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home : news : news April 26, 2017

4/14/2017 7:29:00 AM
Severe storm system blows through Minocqua area
Cleanup efforts could take a month
Dean Hall/Lakeland Times

In addition to strong winds, heavy rain and lightning, several areas experienced hail during Sunday night’s storm across the Lakeland area.
Dean Hall/Lakeland Times

In addition to strong winds, heavy rain and lightning, several areas experienced hail during Sunday night’s storm across the Lakeland area.
Photo by Dean Hall/Lakeland Times

Minocqua police chief Dave Jaeger responds to a scene where a fallen tree has partially knocked down a light pole along State Highway 70 on Monday, April 10, in Minocqua.
Photo by Dean Hall/Lakeland Times

Minocqua police chief Dave Jaeger responds to a scene where a fallen tree has partially knocked down a light pole along State Highway 70 on Monday, April 10, in Minocqua.

Brian Jopek
Reporter


The storm system that moved through portions of the Minocqua and Lakeland area late Sunday night and very early Monday morning didn't hurt anyone physically but it did cause hundreds of thousands of dollars - if not more - in damage.

High wind, rain and in several places, hail, were prevalent with the storm.

At 2 a.m. Monday, the Wisconsin Public Service website had Minocqua with more than 5,000 people without power, the most of the towns listed.

The next most numerous were Woodruff and Arbor Vitae with over 1,000 each.

Wisconsin Public Service crews, along with crews from companies WPS contracted with, began work Monday morning to restore power to those areas affected.

By Wednesday at noon, nearly everyone had power restored.

Matt Cullen, senior communications specialist for WPS, said Wednesday St. Germain was the largest area still affected, with one outage and 135 customers without power.

"Our crews were able to restore power to nearly all customers by late Tuesday night," Cullen said. "Crews found accessing multiple broken power poles and downed wires to be more difficult than they originally expected due to several downed trees."

Crews had to bring in specialized equipment in order to access the damage so they could restore power.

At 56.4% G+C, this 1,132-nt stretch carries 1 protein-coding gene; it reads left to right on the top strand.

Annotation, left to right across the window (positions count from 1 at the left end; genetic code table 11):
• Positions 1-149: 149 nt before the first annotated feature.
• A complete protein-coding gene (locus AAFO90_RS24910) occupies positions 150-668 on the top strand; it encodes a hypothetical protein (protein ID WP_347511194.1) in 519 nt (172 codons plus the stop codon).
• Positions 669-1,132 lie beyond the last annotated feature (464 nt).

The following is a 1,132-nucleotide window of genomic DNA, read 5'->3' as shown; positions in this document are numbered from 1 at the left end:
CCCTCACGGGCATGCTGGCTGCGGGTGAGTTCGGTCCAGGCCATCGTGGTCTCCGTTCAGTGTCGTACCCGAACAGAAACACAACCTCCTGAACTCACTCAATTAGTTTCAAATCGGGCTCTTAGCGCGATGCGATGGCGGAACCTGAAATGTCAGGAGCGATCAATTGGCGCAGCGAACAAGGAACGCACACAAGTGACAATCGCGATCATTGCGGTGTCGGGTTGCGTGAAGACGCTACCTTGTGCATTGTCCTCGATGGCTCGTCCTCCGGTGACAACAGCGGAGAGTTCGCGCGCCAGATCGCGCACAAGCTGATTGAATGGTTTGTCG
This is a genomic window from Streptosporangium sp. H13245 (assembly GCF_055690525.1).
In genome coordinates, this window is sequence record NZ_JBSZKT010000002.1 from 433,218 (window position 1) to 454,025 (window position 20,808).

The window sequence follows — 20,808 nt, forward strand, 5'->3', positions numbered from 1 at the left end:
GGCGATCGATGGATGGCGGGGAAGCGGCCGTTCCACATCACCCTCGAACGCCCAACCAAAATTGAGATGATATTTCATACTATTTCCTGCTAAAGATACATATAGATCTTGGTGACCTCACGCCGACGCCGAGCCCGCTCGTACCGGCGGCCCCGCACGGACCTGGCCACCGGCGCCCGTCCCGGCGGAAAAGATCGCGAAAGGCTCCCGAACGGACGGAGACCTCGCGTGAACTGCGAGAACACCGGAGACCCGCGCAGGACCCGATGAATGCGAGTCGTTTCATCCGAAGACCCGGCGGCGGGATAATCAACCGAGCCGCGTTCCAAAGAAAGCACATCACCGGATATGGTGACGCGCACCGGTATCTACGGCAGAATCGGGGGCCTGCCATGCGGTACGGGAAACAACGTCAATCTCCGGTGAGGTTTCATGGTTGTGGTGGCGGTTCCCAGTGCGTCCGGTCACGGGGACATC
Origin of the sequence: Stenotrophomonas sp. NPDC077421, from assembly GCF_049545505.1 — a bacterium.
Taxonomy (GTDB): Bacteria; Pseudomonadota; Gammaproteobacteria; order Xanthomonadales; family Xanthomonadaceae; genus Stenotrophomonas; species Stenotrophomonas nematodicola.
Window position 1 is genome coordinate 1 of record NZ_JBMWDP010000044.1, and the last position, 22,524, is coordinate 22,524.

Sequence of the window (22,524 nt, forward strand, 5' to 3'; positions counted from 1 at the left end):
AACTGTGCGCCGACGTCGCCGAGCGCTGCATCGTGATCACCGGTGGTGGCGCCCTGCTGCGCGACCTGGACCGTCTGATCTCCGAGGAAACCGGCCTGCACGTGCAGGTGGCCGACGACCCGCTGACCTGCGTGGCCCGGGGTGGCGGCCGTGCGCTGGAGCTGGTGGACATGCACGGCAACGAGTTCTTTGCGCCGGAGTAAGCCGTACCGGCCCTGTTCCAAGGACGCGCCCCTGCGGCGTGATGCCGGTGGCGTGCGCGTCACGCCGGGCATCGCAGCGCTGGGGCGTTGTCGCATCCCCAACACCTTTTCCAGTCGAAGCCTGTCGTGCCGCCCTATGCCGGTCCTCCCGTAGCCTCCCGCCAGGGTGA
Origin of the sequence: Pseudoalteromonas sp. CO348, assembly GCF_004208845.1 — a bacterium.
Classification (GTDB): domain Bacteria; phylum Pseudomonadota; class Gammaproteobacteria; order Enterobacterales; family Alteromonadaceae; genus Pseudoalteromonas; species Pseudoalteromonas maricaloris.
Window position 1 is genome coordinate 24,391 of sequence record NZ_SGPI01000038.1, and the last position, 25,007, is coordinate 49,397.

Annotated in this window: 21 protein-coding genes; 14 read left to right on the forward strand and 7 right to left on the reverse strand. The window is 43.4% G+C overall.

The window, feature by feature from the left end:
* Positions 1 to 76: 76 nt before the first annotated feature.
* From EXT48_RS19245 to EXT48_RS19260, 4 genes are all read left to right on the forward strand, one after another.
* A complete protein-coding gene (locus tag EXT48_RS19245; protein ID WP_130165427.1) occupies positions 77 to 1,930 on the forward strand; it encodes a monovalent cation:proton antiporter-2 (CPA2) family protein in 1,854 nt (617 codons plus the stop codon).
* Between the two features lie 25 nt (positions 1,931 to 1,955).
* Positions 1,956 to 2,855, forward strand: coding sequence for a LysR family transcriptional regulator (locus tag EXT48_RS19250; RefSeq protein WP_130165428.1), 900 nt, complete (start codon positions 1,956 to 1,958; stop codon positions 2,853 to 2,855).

With the job pretty much complete, Cullen was thankful for the patience most WPS customers displayed.

"We sincerely appreciate the patience and understanding our customers have shown us as our crews worked as safely and as quickly as possible to restore power in very challenging weather conditions," Cullen said.



'There's going to be a lot of material'

Mark Pertile, Minocqua's public works director, was asking for the same type of patience from town residents affected by the storm.

He said Wednesday all town roads are open and passable but there's a lot of cleanup to do.

Pertile said the corridor of the storm in Minocqua went along the north and south sides of State Highway 70.

"The worst damage was to the western portion of that," Pertile said. "Franklin Lake and Arnold's Dock and in that area. The other section of town that got hit hard was off of Brunswick Road and Timberland Circle got hit pretty good. There were some sporadic trees down throughout the south part of town but really not too much."

In the aftermath of a storm like this, he said the main goal is to get all roads open, something that was done.

"That's the first priority," Pertile said. "For public safety and then the secondary roads after that. We prioritize based on if a road is a dead end or not or if residents can access their house a different way, that's probably not the most prioritized cut."

Monday, he said there were four members of the Minocqua town crew cutting up downed trees on Squirrel Lake Road and Franklin Lake Road all day.

"That was the worst area in town," Pertile said. "They were cutting people out just to get out of Squirrel because people had to get out each way."

Minocqua firefighters were called to a residence on Franklin Lake Road Monday morning on a call involving a propane tank.

Pertile said part of his crew's response is based on what calls come into the police department.

"They kind of guide us through where to cut and why," he said. "If it's an emergency service call, we'll respond and open up the road. Otherwise, we try to go where the worst damage is, get it opened and cleared up as soon as possible."

Wednesday morning, Pertile said Minocqua town employees were out cutting additional trees they knew of.

"We're going to prep our Kilawee burn site for the multitude of hauling we'll be doing in there," he said. "It'll be open for a couple of weeks for people to dump."

That hauling, Pertile said, was to begin yesterday and that was also when he said the focus, to begin with, would be the Franklin Lake Road and Squirrel Lake Road areas.

"We'll see how that goes," he said. "Then, we'll move accordingly from there."

Pertile said it'll take a month to clean everything up from the storm.

"It isn't going to disappear overnight," he said. "All the trees ... we're going to do our best to get it cleaned up as soon as possible. We've got our spring cleanup May 8 and people are going to start coming up here. There's going to be a lot of material out there."

The town announced Wednesday its compost site on Kilawee Road will be open every day beginning April 15 to May 6 for storm debris.

For more information regarding the town's burn pad and cleanup week, go to http://www.townofminocqua.org/departments.

Brian Jopek may be reached via email at bjopek@lakelandtimes.com. Lakeland Times reporter Ben Gauger contributed to this story.





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